Sunday Mail - Body and Soul

IS IT FORGETFULN­ESS, OR ARE YOU HEADING TOWARDS ALZHEIMER’S?

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HOW DOES ALZHEIMER’S OCCUR?

We don’t know everything yet, but most scientists agree that the disease begins when too much of a protein called amyloid beta has built up in our synapses in the hippocampu­s of our brain. If too much of it is there, it forms plaques, sticks to itself and gunks up the synapses. Once it reaches a tipping point, it then triggers a molecular cascade that becomes a war that ends up in the inflammati­on and death of those neurons.

FORGETFULN­ESS VS. ALZHEIMER’S

Typically we experience “tip of the tongue” moments for proper nouns – a person’s name, a city, a movie title – and this may happen a handful of times a week. If it’s Alzheimer’s, it’s many times per day, and with common words, such as “What’s the thing you write with? What’s the thing I use to drink liquid?” But things like “I walk into a room and don’t know why I went in there” or “I went to the grocery store to get bread and came home without bread” – everybody’s afraid that these lapses in memory mean that they’re going to get Alzheimer’s, or that they’re already in the early stages. No. That’s just part of being human. That’s normal.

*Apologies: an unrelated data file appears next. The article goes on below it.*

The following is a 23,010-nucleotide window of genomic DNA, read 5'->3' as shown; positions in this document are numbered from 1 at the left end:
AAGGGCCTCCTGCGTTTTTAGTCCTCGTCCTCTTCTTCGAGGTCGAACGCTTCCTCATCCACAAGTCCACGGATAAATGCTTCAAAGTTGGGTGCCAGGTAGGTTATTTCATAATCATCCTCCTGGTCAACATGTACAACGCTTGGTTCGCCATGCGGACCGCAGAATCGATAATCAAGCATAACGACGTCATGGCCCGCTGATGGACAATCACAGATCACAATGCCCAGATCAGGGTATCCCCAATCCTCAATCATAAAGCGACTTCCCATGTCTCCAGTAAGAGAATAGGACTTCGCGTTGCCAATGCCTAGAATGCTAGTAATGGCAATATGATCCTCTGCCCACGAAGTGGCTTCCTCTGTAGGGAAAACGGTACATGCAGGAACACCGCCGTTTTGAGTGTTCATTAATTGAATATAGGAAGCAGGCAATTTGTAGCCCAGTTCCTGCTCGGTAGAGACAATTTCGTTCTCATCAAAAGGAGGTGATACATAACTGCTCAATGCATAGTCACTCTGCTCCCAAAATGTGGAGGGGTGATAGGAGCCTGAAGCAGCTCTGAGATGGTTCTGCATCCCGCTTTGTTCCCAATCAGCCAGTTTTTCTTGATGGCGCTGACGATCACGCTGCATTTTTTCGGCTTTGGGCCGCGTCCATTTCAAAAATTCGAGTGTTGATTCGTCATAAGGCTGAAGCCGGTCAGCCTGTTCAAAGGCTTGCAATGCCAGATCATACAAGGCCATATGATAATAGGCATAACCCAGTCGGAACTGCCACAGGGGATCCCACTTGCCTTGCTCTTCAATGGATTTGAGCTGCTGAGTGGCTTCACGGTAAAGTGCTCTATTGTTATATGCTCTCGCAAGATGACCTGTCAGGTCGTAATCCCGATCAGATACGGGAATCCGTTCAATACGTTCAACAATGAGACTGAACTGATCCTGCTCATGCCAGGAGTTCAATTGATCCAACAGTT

Lisa Genova, a neuroscien­tist and the author of Still Alice (which became an award-winning film starring Julianne Moore), breaks down the difference­s and shares what you can do to keep your memory in fighting form

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